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Photo: Seatrec Two Seatrec energy harvesting modules attached to a profiling float going as deep as 1000m.

World - These Underwater Drones Use Water Temperature Differences To Recharge

Startup Seatrec has developed underwater energy harvesting charging stations for monitoring, mining and military drones

Yi Chao likes to describe himself as an “armchair oceanographer” because he got incredibly seasick the one time he spent a week aboard a ship. So it’s maybe not surprising that the former NASA scientist has a vision for promoting remote study of the ocean on a grand scale by enabling underwater drones to recharge on the go using his company’s energy-harvesting technology.

Many of the robotic gliders and floating sensor stations currently monitoring the world’s oceans are effectively treated as disposable devices because the research community has a limited number of both ships and funding to retrieve drones after they’ve accomplished their mission of beaming data back home. That’s not only a waste of money, but may also contribute to a growing assortment of abandoned lithium-ion batteries polluting the ocean with their leaking toxic materials—a decidedly unsustainable approach to studying the secrets of the underwater world.

“Our goal is to deploy our energy harvesting system to use renewable energy to power those robots,” says Chao, president and CEO of the startup Seatrec. “We're going to save one battery at a time, so hopefully we're going to not to dispose more toxic batteries in the ocean.”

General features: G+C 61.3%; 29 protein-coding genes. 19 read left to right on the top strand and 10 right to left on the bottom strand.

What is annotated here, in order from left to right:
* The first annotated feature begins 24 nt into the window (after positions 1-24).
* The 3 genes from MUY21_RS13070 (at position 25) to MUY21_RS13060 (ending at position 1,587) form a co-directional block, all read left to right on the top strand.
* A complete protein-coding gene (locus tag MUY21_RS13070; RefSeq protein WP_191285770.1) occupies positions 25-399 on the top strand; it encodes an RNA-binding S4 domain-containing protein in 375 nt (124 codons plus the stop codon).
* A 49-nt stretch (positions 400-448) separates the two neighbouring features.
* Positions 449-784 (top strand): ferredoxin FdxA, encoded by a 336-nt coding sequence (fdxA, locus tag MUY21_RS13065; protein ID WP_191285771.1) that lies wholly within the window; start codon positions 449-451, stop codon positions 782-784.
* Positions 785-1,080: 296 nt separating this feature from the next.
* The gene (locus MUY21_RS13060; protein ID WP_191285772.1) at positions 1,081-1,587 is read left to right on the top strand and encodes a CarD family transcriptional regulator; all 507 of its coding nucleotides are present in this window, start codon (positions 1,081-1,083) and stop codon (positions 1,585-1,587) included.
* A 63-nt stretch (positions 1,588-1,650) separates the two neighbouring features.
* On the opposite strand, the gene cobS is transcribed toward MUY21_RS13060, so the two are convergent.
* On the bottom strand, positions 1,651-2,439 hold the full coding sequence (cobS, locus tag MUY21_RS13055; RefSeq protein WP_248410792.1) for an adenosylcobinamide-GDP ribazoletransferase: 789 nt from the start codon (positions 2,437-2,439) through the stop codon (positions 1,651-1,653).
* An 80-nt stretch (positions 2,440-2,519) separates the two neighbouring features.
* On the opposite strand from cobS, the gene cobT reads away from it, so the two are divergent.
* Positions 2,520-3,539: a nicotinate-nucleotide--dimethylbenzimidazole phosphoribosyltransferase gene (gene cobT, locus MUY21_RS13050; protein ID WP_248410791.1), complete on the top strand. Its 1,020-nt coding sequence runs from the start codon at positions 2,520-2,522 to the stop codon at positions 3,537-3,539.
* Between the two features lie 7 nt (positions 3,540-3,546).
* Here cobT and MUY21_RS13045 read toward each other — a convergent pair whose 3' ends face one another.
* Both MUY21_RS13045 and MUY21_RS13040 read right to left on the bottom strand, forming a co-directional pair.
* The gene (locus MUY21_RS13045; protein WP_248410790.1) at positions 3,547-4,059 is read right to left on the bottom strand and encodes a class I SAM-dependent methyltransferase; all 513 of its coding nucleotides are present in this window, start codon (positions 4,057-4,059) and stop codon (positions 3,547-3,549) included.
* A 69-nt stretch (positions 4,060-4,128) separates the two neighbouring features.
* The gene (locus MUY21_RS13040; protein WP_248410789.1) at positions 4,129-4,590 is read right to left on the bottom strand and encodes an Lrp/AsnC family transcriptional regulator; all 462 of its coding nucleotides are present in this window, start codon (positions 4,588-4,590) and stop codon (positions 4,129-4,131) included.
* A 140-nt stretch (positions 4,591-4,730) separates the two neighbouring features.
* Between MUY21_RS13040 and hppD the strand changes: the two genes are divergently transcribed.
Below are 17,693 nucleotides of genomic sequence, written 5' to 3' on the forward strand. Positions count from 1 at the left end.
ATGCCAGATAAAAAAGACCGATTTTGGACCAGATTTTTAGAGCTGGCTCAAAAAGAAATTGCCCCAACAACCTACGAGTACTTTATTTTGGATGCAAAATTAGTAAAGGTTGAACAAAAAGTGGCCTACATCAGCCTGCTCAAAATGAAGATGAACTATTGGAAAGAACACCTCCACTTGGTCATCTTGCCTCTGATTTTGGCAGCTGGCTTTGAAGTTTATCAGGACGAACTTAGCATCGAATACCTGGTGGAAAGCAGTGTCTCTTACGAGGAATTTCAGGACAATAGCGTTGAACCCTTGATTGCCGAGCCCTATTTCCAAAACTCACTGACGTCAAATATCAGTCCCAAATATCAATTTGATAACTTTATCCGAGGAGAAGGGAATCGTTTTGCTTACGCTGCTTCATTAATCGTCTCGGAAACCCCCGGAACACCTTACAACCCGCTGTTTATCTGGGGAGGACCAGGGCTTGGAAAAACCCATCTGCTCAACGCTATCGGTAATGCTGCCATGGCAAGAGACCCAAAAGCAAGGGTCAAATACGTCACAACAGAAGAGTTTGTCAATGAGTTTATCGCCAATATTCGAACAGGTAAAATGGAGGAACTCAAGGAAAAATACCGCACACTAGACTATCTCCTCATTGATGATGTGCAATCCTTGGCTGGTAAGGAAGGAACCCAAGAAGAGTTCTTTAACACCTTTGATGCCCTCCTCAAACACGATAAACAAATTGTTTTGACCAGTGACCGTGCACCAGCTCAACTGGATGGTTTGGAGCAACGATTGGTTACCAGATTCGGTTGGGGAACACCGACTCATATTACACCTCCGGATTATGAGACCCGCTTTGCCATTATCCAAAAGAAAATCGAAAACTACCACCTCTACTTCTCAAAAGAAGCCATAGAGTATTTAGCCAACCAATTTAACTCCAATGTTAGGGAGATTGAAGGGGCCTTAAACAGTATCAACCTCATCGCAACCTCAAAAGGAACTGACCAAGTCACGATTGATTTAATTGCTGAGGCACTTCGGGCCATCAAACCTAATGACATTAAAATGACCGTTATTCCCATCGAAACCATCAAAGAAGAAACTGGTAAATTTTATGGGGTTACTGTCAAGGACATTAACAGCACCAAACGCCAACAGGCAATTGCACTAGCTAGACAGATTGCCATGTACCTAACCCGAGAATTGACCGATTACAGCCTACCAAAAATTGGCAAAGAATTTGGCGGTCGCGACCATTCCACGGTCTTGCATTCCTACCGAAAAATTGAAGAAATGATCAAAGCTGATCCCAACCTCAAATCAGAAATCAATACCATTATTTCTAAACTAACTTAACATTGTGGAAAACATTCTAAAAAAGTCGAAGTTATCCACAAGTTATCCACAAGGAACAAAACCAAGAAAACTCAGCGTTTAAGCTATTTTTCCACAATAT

Chao’s California-based startup claims that its SL1 Thermal Energy Harvesting System can already help save researchers money equivalent to an order of magnitude reduction in the cost of using robotic probes for oceanographic data collection. The startup is working on adapting its system to work with autonomous underwater gliders. And it has partnered with defense giant Northrop Grumman to develop an underwater recharging station for oceangoing drones that incorporates Northrop Grumman’s self-insulating electrical connector capable of operating while the powered electrical contacts are submerged.

Seatrec’s energy-harvesting system works by taking advantage of how certain substances transition from solid-to-liquid phase and liquid-to-gas phase when they heat up. The company’s technology harnesses the pressure changes that result from such phase changes in order to generate electricity.

To make the phase changes happen, Seatrec’s solution taps the temperature differences between warmer water at the ocean surface and colder water at the ocean depths. Even a relatively simple robotic probe can generate additional electricity by changing its buoyancy to either float at the surface or sink down into the colder depths.

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